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The Enemy Within
When you are trying to improve, and then something happens and you realize you’ve been thrown back to square one, do not fear yourself.

The Enemy Within

Translated and Adapted by Rafaella Levine

If Torah is supposed to apply to us in this day and age, the focus of this week’s parsha needs some explaining. The opening verse is “When you will go out to war against your enemies.” Unfortunately, war and violence are not yet obsolete. But personally, I don’t consider myself as having enemies, and if I did I would not run out with a sword and shield. I’d probably give them the silent treatment.

Psalms is also full of references to war and enemies; much of King David’s life was spent fleeing from adversaries, personal and military, and expanding ancient Israel’s borders. And the special, symbolic foods on Rosh Hashana are good omens for, well, eradicating our enemies.

In a historical sense, this preoccupation with enemies makes sense. But does it have any place in our democratic, non-violent society?

Perhaps especially there. We just have to read a little more deeply.

Because on second thought, I do have enemies. Quite a number of them in fact. I won’t go into all of them; they’re personal. But despite their personal quality, my enemies are ultimately so universal, that I’m confident I share many of them with you. I’m referring to the human drive to destructive behavior of all kinds. Often it’s subtle: we don’t think of going to “war” against our lazy urges, our bad habits, or our negative thoughts. But we all struggle with it. And if, for a few moments, you agree to consider the battlefield analogy, despite your Western sensibilities, perhaps some Torah insights can accompany you back on the warpath.

Does the analogy ring true to you? Perhaps in some areas of your life, but not in most?

It has been said that when we don’t realize that we are involved in this constant battle with various destructive instincts, it is a sign that we have lost that battle. And assuredly, growing cognizant of the fact that you are (or should be) struggling with yourself – that there is no real growth without strength and will power – exponentially ups your chances of winning.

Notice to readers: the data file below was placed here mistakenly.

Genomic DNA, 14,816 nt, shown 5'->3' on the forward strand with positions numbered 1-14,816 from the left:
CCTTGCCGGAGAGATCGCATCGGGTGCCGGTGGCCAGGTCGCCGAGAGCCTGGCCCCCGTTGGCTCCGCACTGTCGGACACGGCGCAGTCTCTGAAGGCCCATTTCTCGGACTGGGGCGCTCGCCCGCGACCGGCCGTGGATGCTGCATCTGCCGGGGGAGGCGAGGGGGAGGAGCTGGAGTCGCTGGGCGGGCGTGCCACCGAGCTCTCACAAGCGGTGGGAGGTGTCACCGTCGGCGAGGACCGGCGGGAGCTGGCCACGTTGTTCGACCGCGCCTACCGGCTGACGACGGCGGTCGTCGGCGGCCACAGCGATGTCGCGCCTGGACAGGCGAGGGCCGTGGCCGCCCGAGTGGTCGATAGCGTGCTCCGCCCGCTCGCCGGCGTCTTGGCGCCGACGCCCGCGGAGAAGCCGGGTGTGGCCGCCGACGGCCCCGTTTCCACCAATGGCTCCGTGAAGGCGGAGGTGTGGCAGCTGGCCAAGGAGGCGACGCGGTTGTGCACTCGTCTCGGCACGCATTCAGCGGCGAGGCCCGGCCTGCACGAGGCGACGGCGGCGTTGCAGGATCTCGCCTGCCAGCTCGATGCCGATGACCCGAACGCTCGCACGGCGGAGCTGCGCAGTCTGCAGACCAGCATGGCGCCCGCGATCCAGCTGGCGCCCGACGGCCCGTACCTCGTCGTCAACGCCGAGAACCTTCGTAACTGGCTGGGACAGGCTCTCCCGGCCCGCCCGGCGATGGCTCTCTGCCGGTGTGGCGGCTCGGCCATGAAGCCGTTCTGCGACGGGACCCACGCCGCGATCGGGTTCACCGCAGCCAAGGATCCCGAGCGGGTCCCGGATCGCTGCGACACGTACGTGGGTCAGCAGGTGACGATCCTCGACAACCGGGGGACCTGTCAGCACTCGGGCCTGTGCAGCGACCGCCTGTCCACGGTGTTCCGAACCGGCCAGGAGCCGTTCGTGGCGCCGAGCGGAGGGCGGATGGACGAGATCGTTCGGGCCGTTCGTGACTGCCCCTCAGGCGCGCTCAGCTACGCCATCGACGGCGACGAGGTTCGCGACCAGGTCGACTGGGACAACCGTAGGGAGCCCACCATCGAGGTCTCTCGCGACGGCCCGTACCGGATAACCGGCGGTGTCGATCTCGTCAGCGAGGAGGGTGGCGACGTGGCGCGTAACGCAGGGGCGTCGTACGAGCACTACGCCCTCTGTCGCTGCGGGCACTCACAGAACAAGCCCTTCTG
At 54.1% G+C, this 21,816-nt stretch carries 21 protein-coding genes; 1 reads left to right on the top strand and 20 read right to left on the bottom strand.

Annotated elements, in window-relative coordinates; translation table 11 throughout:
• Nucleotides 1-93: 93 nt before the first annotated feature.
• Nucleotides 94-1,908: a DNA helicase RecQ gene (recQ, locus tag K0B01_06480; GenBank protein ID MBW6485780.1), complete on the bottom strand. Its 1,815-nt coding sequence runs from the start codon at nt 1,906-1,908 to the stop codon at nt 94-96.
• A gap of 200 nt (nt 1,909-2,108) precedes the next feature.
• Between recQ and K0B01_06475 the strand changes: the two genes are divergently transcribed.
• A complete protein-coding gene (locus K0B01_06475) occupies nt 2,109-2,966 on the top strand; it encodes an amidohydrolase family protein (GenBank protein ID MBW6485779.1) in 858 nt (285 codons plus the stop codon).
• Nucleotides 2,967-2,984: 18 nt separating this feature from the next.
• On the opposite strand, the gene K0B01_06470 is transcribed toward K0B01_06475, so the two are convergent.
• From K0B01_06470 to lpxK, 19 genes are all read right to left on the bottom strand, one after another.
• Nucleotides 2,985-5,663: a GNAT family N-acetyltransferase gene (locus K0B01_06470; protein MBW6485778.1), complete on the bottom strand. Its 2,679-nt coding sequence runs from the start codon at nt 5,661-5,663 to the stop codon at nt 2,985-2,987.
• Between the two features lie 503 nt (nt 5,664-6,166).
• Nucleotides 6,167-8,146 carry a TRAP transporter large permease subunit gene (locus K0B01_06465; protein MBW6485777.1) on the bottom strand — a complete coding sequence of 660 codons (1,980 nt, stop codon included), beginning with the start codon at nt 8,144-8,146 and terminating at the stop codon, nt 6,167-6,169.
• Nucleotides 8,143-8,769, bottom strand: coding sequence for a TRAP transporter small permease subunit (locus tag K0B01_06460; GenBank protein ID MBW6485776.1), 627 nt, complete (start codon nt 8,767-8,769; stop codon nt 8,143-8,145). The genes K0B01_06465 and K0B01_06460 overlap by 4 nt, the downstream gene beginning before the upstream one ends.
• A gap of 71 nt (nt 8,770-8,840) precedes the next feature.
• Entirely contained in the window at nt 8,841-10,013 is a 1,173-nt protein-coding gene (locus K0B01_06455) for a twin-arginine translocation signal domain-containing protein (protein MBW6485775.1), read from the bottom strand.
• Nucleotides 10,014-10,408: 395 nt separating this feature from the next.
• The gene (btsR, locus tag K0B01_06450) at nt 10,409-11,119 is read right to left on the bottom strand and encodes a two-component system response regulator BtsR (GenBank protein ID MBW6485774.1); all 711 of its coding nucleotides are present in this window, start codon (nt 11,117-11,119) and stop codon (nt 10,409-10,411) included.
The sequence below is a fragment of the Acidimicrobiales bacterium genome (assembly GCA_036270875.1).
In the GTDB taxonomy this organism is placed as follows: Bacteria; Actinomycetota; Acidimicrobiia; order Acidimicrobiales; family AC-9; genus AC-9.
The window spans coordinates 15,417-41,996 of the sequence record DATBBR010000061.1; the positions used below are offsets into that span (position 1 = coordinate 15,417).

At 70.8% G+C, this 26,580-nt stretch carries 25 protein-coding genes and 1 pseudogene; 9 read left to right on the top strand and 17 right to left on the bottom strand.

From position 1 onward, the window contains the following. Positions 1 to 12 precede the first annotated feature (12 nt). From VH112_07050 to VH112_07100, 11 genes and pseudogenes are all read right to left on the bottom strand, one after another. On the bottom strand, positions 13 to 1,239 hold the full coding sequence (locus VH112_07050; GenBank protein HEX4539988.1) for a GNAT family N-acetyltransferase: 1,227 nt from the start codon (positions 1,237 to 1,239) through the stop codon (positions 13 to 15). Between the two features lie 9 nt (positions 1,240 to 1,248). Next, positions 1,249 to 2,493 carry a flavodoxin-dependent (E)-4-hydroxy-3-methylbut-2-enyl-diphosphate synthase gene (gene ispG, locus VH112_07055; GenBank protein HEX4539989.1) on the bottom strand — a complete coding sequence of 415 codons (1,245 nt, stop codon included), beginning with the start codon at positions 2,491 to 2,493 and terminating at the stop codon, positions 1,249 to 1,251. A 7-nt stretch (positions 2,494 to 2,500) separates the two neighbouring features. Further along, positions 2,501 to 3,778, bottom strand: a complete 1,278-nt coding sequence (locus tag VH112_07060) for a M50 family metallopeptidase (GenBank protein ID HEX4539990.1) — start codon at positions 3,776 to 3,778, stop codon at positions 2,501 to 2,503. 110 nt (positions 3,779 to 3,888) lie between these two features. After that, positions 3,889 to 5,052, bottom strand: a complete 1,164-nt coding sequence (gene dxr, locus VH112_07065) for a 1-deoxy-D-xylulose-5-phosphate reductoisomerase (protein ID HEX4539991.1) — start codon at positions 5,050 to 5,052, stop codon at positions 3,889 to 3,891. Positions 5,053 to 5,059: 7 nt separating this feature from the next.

The first rule connected to waging this war is the most basic rule in all battles. Do not give in to fear. The Torah instructs its soldiers, “when you will go out to battle against your enemy, and you see horse and chariot – a people more numerous than you – you shall not fear them” (Deuteronomy 20:1).

The Torah does not intend that a person should be full of unwarranted self confidence; the verse does not encourage haughtiness. Overcoming our fears should be the result of complete reliance on the all-powerful Creator. The knowledge that the Almighty is present among our forces is the source of our confidence, and gives us hope and courage in the face of our internal enemies.

Where do we need courage and bravery in our “war”? Are we afraid of ourselves as one would fear an armed battalion?

When I fall into a destructive pattern, when no matter what I do, the behavior keeps reappearing, yes, I fear myself. I think I’ll never overcome this particular struggle; I feel like giving up. That is what the Torah is warning me against: “when you are trying to improve, and you try and try, and you think you’ve made headway, and then something happens and you realize you’ve been thrown back to square one, do not fear yourself. Do not fear that the negative trait is more powerful than you are.”

Because ultimately, we have made progress even though we had a regression today. Spiritual work never goes down the drain.